The budget airline has reported a total of €420.9m pre-tax revenue in the year to 31 March, up from €341m last year.
Ryanair attributed 12% of its profits to an increase in average fares and strong "ancillary revenues" offset by a rise in fuel costs.
The airline reported a 26% increase for its profit after tax, with €400.7m net revenue in the year to 31 March, up from €319m last year.
Michael O'Leary, chief executive, Ryanair, said he was "pleased to deliver a 26% increase in profits and 8% traffic growth" in the circumstances, helped by reductions in staff and strong inflight sales, with ancillaries up 21% to €802m.
O'Leary said the airline remains cautious in its financial outlook for the next year due to the "impact of the recession, austerity measures, and falling consumer confidence on fares".
He said: "Despite these concerns we cautiously expect that our average fares will rise by up to 12% this year due to a better mix of new routes and bases, slower traffic growth, and higher competitor fuel surcharges.
"However, these higher fares will only help us to finance higher fuel and rising sector length related costs, and accordingly, we expect profit after tax for [the next financial year] to be similar to the [this year's] result."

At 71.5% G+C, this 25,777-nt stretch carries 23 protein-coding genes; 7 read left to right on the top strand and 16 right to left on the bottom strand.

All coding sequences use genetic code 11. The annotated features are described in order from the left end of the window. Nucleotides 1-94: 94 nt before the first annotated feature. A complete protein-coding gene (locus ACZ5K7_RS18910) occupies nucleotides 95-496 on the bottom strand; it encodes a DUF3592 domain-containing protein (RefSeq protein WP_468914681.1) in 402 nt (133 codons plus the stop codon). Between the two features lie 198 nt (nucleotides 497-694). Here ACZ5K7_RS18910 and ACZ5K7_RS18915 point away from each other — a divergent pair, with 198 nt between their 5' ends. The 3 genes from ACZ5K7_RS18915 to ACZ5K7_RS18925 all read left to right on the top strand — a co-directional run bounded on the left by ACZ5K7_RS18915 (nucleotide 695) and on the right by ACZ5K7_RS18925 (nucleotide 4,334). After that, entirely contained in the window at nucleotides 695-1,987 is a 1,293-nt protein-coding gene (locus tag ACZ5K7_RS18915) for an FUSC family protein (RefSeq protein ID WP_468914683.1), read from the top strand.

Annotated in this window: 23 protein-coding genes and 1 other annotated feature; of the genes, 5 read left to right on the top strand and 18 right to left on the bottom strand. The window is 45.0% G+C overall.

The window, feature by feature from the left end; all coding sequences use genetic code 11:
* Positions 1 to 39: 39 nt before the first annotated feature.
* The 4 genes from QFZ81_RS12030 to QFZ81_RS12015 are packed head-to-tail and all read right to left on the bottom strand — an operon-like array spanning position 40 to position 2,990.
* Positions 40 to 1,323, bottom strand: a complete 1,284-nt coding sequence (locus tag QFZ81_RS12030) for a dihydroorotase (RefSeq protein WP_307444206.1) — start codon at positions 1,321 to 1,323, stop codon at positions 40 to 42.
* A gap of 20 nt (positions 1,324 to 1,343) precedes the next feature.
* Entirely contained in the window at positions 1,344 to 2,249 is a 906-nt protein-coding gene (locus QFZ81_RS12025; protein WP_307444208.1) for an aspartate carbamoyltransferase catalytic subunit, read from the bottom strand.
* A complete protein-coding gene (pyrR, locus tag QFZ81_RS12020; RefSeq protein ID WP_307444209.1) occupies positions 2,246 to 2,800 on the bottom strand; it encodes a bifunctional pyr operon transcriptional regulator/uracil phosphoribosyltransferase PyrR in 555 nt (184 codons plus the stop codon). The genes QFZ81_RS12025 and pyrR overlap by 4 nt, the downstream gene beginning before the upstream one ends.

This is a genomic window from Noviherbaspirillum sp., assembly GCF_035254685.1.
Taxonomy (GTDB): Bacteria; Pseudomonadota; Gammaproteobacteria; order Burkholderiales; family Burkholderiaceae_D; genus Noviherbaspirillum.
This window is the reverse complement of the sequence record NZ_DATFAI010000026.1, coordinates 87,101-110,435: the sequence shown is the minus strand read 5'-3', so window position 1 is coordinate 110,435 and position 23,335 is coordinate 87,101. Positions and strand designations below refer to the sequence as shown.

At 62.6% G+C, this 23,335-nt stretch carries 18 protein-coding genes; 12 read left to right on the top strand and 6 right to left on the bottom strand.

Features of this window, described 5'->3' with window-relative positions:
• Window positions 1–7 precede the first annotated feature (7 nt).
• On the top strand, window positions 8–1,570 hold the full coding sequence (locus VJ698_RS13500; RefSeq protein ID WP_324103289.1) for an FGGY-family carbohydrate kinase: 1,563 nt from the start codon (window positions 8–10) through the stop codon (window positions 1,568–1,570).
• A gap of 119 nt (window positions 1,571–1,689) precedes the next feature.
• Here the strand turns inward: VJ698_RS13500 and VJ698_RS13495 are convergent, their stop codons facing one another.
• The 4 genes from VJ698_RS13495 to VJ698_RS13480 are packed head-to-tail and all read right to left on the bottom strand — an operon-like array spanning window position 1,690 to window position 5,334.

Ryanair continues to call for a complete overhaul of Dublin Airport Authority, warning of "further tourism and job losses" without total reform.
It noted that in 2010, following a 27% hike in fees, Dublin airport traffic fell by three million passengers to just over 18 million, a fall of 30% from its 2007 peak of 24.5 million. Dublin's traffic is also reported to have continued to decline in Q1 2011.
In a statement Ryanair said: "To reverse this disastrous collapse, and return to tourism growth, the DAA airport monopoly should be broken up and replaced with competing terminals and airports, which will deliver competitive airport charges.
"Unless the new Government introduces these reforms then traffic at the DAA airports will continue to fall, leading to further tourism and job losses in the Irish economy."
The ads featured a woman wearing a bikini to promote flights in February and March. The destinations advertised had a maximum temperature of 11 degrees celsius at the time of travel.